by Philip Nel
Overall: 4 out of 5 stars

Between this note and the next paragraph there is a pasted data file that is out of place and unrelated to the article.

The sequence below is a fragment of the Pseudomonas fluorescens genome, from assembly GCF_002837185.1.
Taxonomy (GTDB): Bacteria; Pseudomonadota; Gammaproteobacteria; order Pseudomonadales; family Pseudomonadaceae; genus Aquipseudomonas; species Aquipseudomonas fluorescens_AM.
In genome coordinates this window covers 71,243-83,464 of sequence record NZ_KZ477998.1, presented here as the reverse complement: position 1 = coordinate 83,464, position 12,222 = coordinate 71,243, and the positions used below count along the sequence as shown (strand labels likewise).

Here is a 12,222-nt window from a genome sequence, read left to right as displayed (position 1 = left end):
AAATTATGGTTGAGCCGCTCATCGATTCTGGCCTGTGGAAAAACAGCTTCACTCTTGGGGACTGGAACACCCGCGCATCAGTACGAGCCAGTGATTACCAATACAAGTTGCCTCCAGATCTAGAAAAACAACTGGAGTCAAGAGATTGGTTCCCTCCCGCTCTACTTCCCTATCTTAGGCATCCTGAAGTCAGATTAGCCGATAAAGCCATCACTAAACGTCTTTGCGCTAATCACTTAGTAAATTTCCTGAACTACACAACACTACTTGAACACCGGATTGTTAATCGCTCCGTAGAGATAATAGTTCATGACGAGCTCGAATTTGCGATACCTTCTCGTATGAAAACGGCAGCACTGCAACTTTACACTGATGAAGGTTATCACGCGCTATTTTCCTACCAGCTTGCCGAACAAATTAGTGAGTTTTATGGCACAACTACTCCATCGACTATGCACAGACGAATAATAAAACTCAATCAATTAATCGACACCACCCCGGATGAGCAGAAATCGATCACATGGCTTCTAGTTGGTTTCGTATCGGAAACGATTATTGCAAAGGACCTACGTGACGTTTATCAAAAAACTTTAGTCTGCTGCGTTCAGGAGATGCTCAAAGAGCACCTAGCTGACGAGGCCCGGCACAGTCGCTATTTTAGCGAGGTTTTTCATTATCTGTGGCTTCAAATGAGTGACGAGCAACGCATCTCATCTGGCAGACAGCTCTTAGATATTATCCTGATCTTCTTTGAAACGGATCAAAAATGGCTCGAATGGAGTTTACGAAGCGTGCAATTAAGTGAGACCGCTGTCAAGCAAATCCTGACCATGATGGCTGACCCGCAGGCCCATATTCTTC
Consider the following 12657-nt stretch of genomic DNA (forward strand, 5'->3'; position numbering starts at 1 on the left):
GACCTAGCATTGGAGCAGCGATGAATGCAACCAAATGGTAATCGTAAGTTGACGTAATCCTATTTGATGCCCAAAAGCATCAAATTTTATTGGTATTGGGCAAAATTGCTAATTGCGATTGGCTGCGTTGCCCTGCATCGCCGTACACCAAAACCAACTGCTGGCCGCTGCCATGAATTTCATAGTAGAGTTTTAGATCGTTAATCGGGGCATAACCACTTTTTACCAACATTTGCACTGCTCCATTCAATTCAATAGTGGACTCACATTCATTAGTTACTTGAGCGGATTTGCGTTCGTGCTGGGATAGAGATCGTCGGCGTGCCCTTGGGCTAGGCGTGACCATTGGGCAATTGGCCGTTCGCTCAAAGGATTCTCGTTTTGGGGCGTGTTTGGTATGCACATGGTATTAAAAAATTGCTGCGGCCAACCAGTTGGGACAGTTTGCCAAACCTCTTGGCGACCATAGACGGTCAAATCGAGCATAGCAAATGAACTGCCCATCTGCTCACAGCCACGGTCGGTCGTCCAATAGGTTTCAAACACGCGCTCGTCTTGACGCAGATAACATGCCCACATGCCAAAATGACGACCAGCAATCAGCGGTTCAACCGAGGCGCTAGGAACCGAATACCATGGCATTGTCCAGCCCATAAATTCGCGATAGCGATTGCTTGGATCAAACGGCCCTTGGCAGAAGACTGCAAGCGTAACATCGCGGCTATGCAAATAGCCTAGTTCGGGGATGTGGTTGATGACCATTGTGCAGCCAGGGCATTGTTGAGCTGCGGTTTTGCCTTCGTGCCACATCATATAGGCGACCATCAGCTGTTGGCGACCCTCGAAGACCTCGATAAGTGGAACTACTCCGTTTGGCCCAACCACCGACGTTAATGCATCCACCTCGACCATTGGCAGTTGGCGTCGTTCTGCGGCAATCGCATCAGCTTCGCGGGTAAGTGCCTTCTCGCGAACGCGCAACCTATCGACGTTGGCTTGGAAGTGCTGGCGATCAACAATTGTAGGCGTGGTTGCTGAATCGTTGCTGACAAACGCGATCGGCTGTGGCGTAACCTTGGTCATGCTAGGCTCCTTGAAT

I would give this book 5 stars but he was seriously preaching to the choir and in a much wordier way than necessary. It took me a long time to read this book, partly because I’m not used to such academic writing anymore. (Also, non-fiction just takes me a long time.) I did learn a few things about racism in children’s books, such as that the Cat in the Hat was based on a lot of racist, minstrel stereotypes, which modern readers wouldn’t necessarily know anymore. The other points he made include: Publishing is too white and the people making decisions on what should be published are too quick to tell POCs their story isn’t relatable before checking their privilege; there is some significant editing-out of people of color in books like William Joyce’s Fantastic Flying Books of Mr. Morris Lessmore; whitewashing covers is also a terrible thing that not only tries to trick white readers but, even worse, doesn’t get books with main characters of color into the hands of readers of color; and finally, that people of color are excluded from certain genres such as fantasy. There was also a good list of ways to be not just a good ally, but a good accomplice. Overall, a solid, important read, though I suspect that many of the readers will again be the choir he’s already preaching to.